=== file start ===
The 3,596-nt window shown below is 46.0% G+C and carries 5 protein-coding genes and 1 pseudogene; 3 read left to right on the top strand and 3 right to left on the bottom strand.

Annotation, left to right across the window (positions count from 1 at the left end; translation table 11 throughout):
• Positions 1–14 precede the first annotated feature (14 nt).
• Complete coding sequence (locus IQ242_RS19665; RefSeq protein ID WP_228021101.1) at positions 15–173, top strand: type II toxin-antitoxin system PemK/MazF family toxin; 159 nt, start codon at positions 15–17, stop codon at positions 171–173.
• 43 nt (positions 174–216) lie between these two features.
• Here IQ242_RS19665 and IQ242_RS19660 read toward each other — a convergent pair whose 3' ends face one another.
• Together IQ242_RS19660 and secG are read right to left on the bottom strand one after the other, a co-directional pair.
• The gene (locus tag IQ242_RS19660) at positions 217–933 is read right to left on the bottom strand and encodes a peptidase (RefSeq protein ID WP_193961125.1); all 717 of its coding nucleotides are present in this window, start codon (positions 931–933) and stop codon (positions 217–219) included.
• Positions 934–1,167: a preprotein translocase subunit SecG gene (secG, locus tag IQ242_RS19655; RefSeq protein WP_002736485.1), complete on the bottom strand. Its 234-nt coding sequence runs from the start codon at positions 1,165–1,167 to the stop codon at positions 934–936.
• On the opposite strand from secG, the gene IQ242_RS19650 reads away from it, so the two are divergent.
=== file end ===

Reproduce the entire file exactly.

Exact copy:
The 3,596-nt window shown below is 46.0% G+C and carries 5 protein-coding genes and 1 pseudogene; 3 read left to right on the top strand and 3 right to left on the bottom strand.

Annotation, left to right across the window (positions count from 1 at the left end; translation table 11 throughout):
• Positions 1–14 precede the first annotated feature (14 nt).
• Complete coding sequence (locus IQ242_RS19665; RefSeq protein ID WP_228021101.1) at positions 15–173, top strand: type II toxin-antitoxin system PemK/MazF family toxin; 159 nt, start codon at positions 15–17, stop codon at positions 171–173.
• 43 nt (positions 174–216) lie between these two features.
• Here IQ242_RS19665 and IQ242_RS19660 read toward each other — a convergent pair whose 3' ends face one another.
• Together IQ242_RS19660 and secG are read right to left on the bottom strand one after the other, a co-directional pair.
• The gene (locus tag IQ242_RS19660) at positions 217–933 is read right to left on the bottom strand and encodes a peptidase (RefSeq protein ID WP_193961125.1); all 717 of its coding nucleotides are present in this window, start codon (positions 931–933) and stop codon (positions 217–219) included.
• Positions 934–1,167: a preprotein translocase subunit SecG gene (secG, locus tag IQ242_RS19655; RefSeq protein WP_002736485.1), complete on the bottom strand. Its 234-nt coding sequence runs from the start codon at positions 1,165–1,167 to the stop codon at positions 934–936.
• On the opposite strand from secG, the gene IQ242_RS19650 reads away from it, so the two are divergent.